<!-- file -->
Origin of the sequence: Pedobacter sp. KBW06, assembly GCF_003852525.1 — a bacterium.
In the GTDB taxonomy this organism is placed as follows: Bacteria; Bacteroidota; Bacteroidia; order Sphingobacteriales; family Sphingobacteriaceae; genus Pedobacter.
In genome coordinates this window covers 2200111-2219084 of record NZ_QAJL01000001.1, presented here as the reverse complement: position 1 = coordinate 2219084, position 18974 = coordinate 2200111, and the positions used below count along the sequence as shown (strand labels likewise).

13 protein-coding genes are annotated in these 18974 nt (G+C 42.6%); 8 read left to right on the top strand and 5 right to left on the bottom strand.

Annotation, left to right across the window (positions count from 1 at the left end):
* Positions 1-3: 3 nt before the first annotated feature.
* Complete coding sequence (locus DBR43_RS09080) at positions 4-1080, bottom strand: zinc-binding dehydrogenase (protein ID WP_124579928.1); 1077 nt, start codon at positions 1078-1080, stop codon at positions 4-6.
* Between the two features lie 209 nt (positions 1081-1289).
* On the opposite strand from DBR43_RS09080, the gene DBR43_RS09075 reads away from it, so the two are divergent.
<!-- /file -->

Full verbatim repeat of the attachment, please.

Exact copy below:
Origin of the sequence: Pedobacter sp. KBW06, assembly GCF_003852525.1 — a bacterium.
In the GTDB taxonomy this organism is placed as follows: Bacteria; Bacteroidota; Bacteroidia; order Sphingobacteriales; family Sphingobacteriaceae; genus Pedobacter.
In genome coordinates this window covers 2200111-2219084 of record NZ_QAJL01000001.1, presented here as the reverse complement: position 1 = coordinate 2219084, position 18974 = coordinate 2200111, and the positions used below count along the sequence as shown (strand labels likewise).

13 protein-coding genes are annotated in these 18974 nt (G+C 42.6%); 8 read left to right on the top strand and 5 right to left on the bottom strand.

Annotation, left to right across the window (positions count from 1 at the left end):
* Positions 1-3: 3 nt before the first annotated feature.
* Complete coding sequence (locus DBR43_RS09080) at positions 4-1080, bottom strand: zinc-binding dehydrogenase (protein ID WP_124579928.1); 1077 nt, start codon at positions 1078-1080, stop codon at positions 4-6.
* Between the two features lie 209 nt (positions 1081-1289).
* On the opposite strand from DBR43_RS09080, the gene DBR43_RS09075 reads away from it, so the two are divergent.